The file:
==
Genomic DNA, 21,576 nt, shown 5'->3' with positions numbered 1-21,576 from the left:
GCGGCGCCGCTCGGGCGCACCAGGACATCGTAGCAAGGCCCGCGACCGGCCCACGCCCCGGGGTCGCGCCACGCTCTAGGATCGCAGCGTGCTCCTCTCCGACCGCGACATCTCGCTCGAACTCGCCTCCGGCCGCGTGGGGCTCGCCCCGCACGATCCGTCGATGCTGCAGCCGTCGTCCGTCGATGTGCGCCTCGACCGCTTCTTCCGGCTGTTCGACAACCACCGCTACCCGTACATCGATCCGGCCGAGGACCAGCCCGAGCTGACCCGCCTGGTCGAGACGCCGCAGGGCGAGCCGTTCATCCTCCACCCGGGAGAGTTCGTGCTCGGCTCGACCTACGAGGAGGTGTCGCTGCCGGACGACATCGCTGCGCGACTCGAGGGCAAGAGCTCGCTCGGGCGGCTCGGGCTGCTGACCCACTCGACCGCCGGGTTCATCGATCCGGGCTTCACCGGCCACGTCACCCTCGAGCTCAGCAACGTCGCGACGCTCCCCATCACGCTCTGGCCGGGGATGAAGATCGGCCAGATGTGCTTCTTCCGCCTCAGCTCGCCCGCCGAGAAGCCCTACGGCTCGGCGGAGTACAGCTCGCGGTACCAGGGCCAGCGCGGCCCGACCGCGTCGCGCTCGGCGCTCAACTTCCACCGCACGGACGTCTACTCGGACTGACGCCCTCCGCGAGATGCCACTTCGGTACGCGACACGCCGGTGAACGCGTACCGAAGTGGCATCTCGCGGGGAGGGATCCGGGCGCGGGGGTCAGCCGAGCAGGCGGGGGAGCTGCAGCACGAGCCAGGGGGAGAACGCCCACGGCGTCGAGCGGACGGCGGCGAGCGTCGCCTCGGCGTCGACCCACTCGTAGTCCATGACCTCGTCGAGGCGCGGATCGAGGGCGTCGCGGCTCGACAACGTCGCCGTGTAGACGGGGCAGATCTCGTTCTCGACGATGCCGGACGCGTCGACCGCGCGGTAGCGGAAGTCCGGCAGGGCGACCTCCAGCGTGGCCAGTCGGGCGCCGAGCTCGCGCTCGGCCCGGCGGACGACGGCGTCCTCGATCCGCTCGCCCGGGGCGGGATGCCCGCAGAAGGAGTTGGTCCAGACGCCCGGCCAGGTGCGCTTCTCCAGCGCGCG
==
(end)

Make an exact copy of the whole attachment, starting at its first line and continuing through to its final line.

Genomic DNA, 21,576 nt, shown 5'->3' with positions numbered 1-21,576 from the left:
GCGGCGCCGCTCGGGCGCACCAGGACATCGTAGCAAGGCCCGCGACCGGCCCACGCCCCGGGGTCGCGCCACGCTCTAGGATCGCAGCGTGCTCCTCTCCGACCGCGACATCTCGCTCGAACTCGCCTCCGGCCGCGTGGGGCTCGCCCCGCACGATCCGTCGATGCTGCAGCCGTCGTCCGTCGATGTGCGCCTCGACCGCTTCTTCCGGCTGTTCGACAACCACCGCTACCCGTACATCGATCCGGCCGAGGACCAGCCCGAGCTGACCCGCCTGGTCGAGACGCCGCAGGGCGAGCCGTTCATCCTCCACCCGGGAGAGTTCGTGCTCGGCTCGACCTACGAGGAGGTGTCGCTGCCGGACGACATCGCTGCGCGACTCGAGGGCAAGAGCTCGCTCGGGCGGCTCGGGCTGCTGACCCACTCGACCGCCGGGTTCATCGATCCGGGCTTCACCGGCCACGTCACCCTCGAGCTCAGCAACGTCGCGACGCTCCCCATCACGCTCTGGCCGGGGATGAAGATCGGCCAGATGTGCTTCTTCCGCCTCAGCTCGCCCGCCGAGAAGCCCTACGGCTCGGCGGAGTACAGCTCGCGGTACCAGGGCCAGCGCGGCCCGACCGCGTCGCGCTCGGCGCTCAACTTCCACCGCACGGACGTCTACTCGGACTGACGCCCTCCGCGAGATGCCACTTCGGTACGCGACACGCCGGTGAACGCGTACCGAAGTGGCATCTCGCGGGGAGGGATCCGGGCGCGGGGGTCAGCCGAGCAGGCGGGGGAGCTGCAGCACGAGCCAGGGGGAGAACGCCCACGGCGTCGAGCGGACGGCGGCGAGCGTCGCCTCGGCGTCGACCCACTCGTAGTCCATGACCTCGTCGAGGCGCGGATCGAGGGCGTCGCGGCTCGACAACGTCGCCGTGTAGACGGGGCAGATCTCGTTCTCGACGATGCCGGACGCGTCGACCGCGCGGTAGCGGAAGTCCGGCAGGGCGACCTCCAGCGTGGCCAGTCGGGCGCCGAGCTCGCGCTCGGCCCGGCGGACGACGGCGTCCTCGATCCGCTCGCCCGGGGCGGGATGCCCGCAGAAGGAGTTGGTCCAGACGCCCGGCCAGGTGCGCTTCTCCAGCGCGCG